MFP: Collect

Dorothy Parker : The Portable Dorothy Parker

A string of shiny days we had,

A spotless sky, a yellow sun;

And neither you nor I was sad,

When that was through and done.



The first time I died, I walked my ways;

I followed the file of the limping days.



Sorrow like a ceaseless rain

Beats upon my heart.

People twist and scream in pain-

Dawn will find them still again;

This has nrither wax nor wane,

Neither stop nor start.


Wuthering Heights


Yesterday afternoon set in misty and cold. I had half a mind to spend it by my study fire, instead of wading through heath and mud to wuthering heights.

I thought, if I had caused the cloud, it was my duty to make an effort to dispel it. They could not every day sit so grim and taciturn; and it was impossible, however ill-tempered they might be, that the universal scowl they wore was their everyday countenance.

A high wind blustered round the house, and roared in the chimney: it sounded wild and stormy, yet it was not cold and we were all together.

I saw that they had never laid down, though it was past midnight; but they were calmer, and did not need me to console them. The little souls were comforting each other with better thoughts than I could have hit on: no parson in the world ever pictured heaven so beautifully as they did, in their innocent talk; and, while I sobbed, and listened, I could not help wishing we were all there safe together.

Catherine would not be persuaded into tranquillity. She kept wandering to and fro, from the gate to the door, in a state of agitation which permitted no repose; and at length took up a permanent position on one side of the wall, near the road; where, heedless of my expostulations and the growing thunder, and the great drops that began to plash around her, she remained, calling  at intervals, and then listening, and then crying outright.

About midnight, while we sat up, the storm came rattling over the heights in fury. There was a violent wind as well as thunder, and either one or the other split a tree off at the corner of the building: a huge bough fell across the roof, and knocked down a portion of the east chimney-stack, sending a clatter of stones and soot into the kitchen fire.

He replied, glancing from me to the windows, which reflected a score of glittering moons, but showed no lights from within.

They sat together in a window whose lattice lay back against the wall, and displayed, beyond the garden trees and the wild green park, the valley of gimmerton, with a long line of mist winding nearly to its top (for very soon after you pass the chapel, as you may have noticed, the sough that runs from the marshes joins a beck which follows the bend of the glen). Wuthering heights rose above this silvery vapour; but our old house was invisible; it rather dips down on the other side. Both the room and its occupants and the scene they gazed on, looked wondrously peaceful.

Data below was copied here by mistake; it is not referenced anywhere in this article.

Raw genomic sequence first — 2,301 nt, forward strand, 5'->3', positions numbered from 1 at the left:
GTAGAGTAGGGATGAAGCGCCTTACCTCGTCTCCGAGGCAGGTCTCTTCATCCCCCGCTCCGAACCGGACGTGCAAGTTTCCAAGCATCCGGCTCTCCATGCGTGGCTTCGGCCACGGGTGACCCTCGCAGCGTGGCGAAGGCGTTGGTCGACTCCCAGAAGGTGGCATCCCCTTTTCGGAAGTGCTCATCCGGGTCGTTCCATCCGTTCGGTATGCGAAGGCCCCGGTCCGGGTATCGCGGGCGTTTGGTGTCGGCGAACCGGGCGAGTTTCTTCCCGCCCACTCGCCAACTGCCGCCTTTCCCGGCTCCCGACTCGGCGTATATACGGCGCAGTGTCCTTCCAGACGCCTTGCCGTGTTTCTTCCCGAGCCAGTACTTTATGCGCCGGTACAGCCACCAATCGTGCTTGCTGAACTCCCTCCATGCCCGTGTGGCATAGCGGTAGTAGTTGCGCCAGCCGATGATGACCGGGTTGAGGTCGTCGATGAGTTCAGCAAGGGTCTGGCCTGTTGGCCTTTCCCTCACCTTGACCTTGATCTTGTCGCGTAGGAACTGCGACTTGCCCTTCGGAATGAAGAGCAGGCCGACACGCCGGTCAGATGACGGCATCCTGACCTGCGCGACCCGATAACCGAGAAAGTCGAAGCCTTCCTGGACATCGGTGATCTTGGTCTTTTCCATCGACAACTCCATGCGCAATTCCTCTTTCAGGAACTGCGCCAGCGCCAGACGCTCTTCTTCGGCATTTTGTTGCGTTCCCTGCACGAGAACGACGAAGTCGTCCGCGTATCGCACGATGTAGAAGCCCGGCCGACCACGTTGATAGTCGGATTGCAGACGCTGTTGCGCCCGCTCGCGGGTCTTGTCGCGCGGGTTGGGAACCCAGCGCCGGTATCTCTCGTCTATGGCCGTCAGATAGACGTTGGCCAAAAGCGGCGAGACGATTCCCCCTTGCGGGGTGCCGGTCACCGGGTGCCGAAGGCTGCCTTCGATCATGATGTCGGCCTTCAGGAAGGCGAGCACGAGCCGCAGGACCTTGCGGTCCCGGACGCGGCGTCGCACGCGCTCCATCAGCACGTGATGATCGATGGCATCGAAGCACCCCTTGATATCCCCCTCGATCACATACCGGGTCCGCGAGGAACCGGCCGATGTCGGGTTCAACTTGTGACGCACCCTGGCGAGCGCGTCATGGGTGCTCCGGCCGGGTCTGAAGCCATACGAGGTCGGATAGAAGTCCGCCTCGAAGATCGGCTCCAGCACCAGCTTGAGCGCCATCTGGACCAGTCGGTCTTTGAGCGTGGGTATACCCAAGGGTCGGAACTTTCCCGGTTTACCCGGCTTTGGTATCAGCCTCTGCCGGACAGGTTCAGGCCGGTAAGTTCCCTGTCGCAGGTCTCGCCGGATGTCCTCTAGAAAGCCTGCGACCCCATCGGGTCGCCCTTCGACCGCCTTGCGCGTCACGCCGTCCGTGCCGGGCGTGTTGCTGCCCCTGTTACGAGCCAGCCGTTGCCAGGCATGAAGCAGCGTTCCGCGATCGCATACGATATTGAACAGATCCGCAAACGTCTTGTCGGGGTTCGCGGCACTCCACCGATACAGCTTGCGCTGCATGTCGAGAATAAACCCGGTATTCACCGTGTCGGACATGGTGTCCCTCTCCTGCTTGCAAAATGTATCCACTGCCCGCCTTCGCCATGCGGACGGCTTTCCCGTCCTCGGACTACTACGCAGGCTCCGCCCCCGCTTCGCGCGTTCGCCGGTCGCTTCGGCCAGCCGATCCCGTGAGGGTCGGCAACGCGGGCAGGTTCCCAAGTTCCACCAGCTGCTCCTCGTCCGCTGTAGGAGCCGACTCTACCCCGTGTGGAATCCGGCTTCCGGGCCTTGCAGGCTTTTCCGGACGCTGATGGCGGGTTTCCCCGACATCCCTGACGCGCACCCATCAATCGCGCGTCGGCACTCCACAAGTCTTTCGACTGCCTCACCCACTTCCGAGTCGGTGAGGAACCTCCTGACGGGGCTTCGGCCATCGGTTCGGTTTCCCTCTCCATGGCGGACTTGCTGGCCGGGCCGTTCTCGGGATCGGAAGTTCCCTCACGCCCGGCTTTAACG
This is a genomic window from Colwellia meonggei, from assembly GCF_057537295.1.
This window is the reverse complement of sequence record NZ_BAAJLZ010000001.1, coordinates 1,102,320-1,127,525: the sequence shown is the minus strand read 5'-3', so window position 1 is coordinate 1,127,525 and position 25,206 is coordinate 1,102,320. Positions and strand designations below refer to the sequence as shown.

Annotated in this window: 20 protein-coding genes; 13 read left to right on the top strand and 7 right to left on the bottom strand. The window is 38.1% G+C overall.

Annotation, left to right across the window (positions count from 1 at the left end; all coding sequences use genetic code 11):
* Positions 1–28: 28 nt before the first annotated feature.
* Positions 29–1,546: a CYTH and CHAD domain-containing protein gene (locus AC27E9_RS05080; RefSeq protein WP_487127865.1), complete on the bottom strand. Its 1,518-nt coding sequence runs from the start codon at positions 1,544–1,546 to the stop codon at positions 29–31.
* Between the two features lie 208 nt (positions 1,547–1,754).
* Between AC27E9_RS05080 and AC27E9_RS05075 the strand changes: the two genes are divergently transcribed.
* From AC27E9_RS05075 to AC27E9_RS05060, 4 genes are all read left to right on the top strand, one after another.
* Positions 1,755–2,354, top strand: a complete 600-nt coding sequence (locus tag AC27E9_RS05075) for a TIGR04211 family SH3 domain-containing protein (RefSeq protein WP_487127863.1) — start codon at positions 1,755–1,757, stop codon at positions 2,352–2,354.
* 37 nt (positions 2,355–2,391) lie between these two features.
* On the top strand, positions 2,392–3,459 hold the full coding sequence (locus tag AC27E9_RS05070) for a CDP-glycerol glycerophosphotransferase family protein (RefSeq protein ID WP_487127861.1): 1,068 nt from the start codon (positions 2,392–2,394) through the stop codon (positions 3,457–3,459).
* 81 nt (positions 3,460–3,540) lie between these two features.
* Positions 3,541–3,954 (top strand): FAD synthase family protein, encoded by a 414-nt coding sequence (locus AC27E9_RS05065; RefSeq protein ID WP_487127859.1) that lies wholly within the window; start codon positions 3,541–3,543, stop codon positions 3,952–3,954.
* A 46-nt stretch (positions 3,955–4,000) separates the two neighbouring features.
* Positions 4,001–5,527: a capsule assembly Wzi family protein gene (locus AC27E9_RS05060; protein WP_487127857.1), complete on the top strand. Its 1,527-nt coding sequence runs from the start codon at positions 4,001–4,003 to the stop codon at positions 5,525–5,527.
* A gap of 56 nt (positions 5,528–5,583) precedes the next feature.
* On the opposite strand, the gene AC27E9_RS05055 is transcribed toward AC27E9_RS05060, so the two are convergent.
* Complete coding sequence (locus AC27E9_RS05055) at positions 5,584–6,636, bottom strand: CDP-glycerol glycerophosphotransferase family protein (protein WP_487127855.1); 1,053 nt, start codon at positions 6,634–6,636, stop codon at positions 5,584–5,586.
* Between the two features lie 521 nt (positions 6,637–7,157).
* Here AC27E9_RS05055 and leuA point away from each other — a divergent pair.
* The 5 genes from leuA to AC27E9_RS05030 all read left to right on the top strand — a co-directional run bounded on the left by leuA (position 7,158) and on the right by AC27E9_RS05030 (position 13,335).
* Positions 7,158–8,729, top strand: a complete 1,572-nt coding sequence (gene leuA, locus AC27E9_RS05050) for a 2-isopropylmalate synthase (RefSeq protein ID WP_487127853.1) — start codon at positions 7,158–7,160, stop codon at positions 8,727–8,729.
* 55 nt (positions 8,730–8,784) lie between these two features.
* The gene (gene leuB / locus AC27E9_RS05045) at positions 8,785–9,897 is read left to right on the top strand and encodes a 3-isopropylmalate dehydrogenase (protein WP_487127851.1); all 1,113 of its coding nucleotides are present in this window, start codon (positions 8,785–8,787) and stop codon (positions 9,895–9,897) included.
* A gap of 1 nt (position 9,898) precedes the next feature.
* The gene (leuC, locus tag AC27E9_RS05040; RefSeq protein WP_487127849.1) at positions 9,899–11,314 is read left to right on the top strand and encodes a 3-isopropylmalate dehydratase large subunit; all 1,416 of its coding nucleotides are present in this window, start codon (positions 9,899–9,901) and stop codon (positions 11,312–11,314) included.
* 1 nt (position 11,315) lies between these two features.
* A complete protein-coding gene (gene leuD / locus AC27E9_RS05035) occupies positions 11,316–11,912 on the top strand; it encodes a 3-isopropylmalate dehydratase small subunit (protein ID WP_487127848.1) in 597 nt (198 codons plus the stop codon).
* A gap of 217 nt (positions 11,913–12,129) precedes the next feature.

It looked intelligent, and retained no marks of former degradation. A half-civilized ferocity lurked yet in the depressed brows and eyes full of black fire, but it was subdued; and his manner was even dignified; quite divested of roughness, though too stern for grace.

I turned directly and ran down the road as hard as ever I could race, making no halt till I gained the guide post, and feeling as scared as if I had raised a goblin.

I was ignorant to your miserable, degraded character, but I felt you were only partly responsible for that; and Catherine wishing to keep up your acquaintance, I acquised – foolishly. Your presence is a moral poison that would contaminate the most virtuous; for that cause, and to prevent worse consequences, I shall deny you hereafter admission into this house, and given notice now that I require your instant departure.

I felt that God had forsaken the stray sheep there to its own wicked wanderings, and an evil beast prowled between it and the fold,waiting his time to spring and destroy.

The sun shone yellow on its grey head, reminding me of summer; and I cannot say why, but all at once, a gush of child’s sensations flowed into my heart.

I gazed long at the weather-worn block, and, swooping down, perceived a hole near the bottom still full of snail shells and pebbles, which we were very fond of sorting there with more perishable things, and, as fresh as reality, it appeared that I beheld my early playmate seated in the withered turf: his dark, square head bent forward, and his little hand scooping out the earth with a piece of slate.

An arid wilderness of furze and whinstone.

I’ve fought through a bitter life since I last heard your voice, and you must forgive me, for I struggled only for you!



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